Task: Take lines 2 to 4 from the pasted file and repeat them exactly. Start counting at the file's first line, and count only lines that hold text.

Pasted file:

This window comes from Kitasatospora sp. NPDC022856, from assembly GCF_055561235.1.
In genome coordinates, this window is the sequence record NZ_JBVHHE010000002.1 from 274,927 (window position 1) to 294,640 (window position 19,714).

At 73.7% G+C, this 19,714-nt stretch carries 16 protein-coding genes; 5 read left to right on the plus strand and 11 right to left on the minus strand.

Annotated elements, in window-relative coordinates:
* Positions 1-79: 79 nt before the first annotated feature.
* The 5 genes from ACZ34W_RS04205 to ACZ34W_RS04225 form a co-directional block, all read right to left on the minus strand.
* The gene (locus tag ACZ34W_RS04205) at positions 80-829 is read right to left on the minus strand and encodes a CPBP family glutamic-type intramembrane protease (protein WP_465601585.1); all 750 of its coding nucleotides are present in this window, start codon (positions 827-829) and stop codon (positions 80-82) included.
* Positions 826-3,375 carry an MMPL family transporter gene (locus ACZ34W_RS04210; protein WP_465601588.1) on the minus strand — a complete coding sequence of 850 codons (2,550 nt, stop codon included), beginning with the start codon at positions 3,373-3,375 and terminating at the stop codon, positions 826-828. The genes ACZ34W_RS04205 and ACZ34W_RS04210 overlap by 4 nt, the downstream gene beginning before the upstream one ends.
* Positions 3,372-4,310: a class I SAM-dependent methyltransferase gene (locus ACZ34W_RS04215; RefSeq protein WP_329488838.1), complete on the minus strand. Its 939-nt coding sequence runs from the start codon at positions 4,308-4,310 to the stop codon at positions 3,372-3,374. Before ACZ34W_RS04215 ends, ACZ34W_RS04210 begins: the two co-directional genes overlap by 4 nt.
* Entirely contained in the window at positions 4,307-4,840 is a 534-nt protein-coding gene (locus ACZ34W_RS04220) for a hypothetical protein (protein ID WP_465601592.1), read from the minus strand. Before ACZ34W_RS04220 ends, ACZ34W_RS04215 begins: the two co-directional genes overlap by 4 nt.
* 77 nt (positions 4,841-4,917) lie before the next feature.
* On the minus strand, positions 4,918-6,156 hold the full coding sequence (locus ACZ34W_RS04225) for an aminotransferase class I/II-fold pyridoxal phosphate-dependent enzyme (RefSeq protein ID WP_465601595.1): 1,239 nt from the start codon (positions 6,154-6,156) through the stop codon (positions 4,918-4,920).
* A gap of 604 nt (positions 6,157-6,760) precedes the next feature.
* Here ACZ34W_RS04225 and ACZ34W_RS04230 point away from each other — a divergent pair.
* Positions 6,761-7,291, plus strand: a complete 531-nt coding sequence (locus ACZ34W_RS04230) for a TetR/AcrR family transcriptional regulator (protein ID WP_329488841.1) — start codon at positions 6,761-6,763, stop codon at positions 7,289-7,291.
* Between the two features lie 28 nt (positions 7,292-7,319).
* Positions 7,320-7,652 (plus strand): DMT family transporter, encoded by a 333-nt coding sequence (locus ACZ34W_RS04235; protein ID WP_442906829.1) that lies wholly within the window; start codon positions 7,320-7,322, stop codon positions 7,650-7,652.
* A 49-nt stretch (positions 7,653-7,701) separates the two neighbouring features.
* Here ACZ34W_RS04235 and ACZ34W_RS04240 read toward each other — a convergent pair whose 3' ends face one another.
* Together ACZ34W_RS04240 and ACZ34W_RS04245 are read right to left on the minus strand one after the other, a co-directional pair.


In genome coordinates, this window is the sequence record NZ_JBVHHE010000002.1 from 274,927 (window position 1) to 294,640 (window position 19,714).

At 73.7% G+C, this 19,714-nt stretch carries 16 protein-coding genes; 5 read left to right on the plus strand and 11 right to left on the minus strand.

Annotated elements, in window-relative coordinates: